Google has traditionally been a desktop first index, meaning the version of your website that was displayed on a visitor’s desktop computer was considered to be the primary version of your website and as such, was responsible for your search engine rankings.
“To make our results more useful, we’ve begun experiments to make our index mobile-first. Although our search index will continue to be a single index of websites and apps, our algorithms will eventually primarily use the mobile version of a site’s content to rank pages from that site, to understand structured data, and to show snippets from those pages in our results. Of course, while our index will be built from mobile documents, we’re going to continue to build a great search experience for all users, whether they come from mobile or desktop devices.” ~ Google
Google officially started slowly rolling out mobile-first indexing in March 2018, cautioning webmastersnot to panic:
“Sites that are not in this initial wave don’t need to panic. Mobile-first indexing is about how we gather content, not about how content is ranked. Content gathered by mobile-first indexing has no ranking advantage over mobile content that’s not yet gathered this way or desktop content. Moreover, if you only have desktop content, you will continue to be represented in our index.” ~ Google
What will Mobile-First Indexing Mean for your Practice?
Google has been telling us for a while now that our mobile site might be affecting our search results through loading speed and “mobile friendliness” ratings. Sometime in the near future, the mobile version of our site is going to be considered the primary version of our website, will have a huge impact on our rankings, and will be the version of our site that many, if not most, visitors will see.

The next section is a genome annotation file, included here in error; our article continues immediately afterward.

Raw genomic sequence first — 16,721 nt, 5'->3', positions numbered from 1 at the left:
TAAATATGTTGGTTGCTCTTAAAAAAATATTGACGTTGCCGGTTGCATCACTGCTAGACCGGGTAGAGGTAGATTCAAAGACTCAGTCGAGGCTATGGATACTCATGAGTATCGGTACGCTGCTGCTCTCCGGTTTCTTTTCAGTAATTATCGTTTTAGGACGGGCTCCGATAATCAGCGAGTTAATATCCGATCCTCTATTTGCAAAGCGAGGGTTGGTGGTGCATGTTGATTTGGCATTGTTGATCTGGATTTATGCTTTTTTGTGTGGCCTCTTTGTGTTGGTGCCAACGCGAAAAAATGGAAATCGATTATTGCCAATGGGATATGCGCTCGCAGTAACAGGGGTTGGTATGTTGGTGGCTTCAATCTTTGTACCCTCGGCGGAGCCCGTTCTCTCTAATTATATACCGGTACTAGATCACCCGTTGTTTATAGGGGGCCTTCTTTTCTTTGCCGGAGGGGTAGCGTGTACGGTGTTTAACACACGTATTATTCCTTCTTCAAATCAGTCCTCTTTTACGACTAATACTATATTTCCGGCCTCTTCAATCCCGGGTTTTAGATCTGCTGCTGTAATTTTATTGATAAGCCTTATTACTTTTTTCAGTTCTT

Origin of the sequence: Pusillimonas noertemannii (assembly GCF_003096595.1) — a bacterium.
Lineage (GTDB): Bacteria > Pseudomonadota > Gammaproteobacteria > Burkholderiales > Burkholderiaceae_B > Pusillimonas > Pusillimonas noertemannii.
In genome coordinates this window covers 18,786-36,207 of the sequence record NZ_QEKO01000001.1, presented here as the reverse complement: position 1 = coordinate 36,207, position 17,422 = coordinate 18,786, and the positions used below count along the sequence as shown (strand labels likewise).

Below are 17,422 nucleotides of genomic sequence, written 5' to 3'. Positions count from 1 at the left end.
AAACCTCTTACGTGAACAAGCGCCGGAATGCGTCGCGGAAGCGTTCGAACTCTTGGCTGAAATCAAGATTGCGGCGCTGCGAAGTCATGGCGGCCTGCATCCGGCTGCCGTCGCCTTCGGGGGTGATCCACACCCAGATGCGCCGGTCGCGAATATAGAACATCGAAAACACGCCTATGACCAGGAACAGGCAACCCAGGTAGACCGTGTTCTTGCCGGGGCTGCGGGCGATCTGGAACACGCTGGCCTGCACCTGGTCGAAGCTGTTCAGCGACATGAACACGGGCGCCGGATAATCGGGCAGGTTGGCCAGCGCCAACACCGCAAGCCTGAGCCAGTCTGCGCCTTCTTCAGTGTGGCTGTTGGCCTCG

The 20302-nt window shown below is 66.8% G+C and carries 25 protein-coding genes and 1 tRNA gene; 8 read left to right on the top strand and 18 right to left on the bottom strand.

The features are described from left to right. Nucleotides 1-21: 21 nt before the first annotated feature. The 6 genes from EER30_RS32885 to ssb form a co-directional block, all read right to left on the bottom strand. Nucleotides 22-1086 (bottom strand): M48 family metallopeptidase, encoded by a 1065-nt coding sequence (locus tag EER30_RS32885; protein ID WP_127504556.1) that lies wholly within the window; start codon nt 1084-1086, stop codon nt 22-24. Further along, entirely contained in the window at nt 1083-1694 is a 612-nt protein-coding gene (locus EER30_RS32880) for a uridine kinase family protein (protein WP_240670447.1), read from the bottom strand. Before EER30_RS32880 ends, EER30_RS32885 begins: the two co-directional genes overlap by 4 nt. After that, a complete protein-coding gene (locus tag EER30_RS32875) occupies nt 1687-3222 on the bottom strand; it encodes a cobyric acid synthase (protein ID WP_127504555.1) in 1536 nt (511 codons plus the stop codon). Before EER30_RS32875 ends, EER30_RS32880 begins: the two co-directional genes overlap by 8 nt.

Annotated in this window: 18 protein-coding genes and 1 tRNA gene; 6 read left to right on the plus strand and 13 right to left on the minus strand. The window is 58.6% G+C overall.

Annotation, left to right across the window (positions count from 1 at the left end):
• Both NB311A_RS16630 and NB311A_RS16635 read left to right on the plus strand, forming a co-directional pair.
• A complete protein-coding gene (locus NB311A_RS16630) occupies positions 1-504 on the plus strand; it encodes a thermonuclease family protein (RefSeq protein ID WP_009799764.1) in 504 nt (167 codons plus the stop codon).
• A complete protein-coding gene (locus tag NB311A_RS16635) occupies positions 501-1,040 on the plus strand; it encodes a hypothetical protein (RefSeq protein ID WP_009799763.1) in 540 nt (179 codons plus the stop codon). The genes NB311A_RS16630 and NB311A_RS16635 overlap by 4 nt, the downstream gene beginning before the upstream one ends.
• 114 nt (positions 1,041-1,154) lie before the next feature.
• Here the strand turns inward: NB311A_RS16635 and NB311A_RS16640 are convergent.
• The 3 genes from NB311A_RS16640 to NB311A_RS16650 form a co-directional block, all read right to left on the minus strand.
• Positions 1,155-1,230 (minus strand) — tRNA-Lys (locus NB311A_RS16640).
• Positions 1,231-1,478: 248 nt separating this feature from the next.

Have you checked the mobile version of your site lately?
At the very least, bring up your site on your mobile phone and go through the individual webpages and a couple of blog articles to make sure that everything is formatted properly, loads quickly, and that text blocks are legible.
Additionally, you should:
- Make sure that all important content that appears on your desktop site is included on the mobile version as well.
- Check to see that the mobile version of your site is loading fast and that the pages are considered “mobile friendly.”
- Make sure that images are re-formatting to fit the smaller screen.
- Make sure that all buttons and links are large enough to click on a mobile screen.
- Make sure that any “intrusive interstitials” (i.e. popups) are removed from the mobile version of your website.
Many website designers design your site as a desktop website and rely on the theme to automatically design your mobile site. Next time you have a site build, make sure the designer is paying at least as much attention (if not more) to your mobile design.
11 Most Read IRIS Articles of the Week!
4 Ways to Find Your Prospect’s Biggest Pain Points
MyPerfectFinancialAdvisor and Why I Started It
Understanding Elder Law with Guest Geoff Hoatson
Leaders: Where There’s Smoke, There’s Not Always Fire
What You Need to Know About Senior Isolation
Transitioning from Business Ownership to Retirement
10 Key Components for Creating a Positive Company Culture
What is a Captive Insurance Agent
Hard Work Increases Your Value
Development2 days ago
Changing Forward Means Silencing Your Inner Gremlins
Research2 days ago
Please Don’t Buy the Dip in Nvidia or Other Chip Stocks
Content Marketing2 days ago
3 Ways to Distinguish Yourself as an Advisor Using Only Your Blog
Permission to Succeed3 days ago
Setting the Standard of Care for Medical Cannabis with Nick Vita
Strategies3 days ago
Junk in the Trunk: The Story of Today’s Bond Market
Marketing3 days ago
4 Reasons Your Sales Team Isn’t Receiving Referrals
Development3 days ago
10 Tips For Recruiting Financial Advisors
Development4 days ago
Why Short Term Trading Is Not Investing